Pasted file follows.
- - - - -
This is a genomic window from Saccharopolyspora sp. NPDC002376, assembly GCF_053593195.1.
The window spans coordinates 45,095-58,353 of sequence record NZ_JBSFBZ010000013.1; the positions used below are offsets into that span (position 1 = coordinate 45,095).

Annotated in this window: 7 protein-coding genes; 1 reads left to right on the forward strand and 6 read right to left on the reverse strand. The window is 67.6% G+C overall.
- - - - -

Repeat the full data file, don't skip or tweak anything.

This is a genomic window from Saccharopolyspora sp. NPDC002376, assembly GCF_053593195.1.
The window spans coordinates 45,095-58,353 of sequence record NZ_JBSFBZ010000013.1; the positions used below are offsets into that span (position 1 = coordinate 45,095).

Annotated in this window: 7 protein-coding genes; 1 reads left to right on the forward strand and 6 read right to left on the reverse strand. The window is 67.6% G+C overall.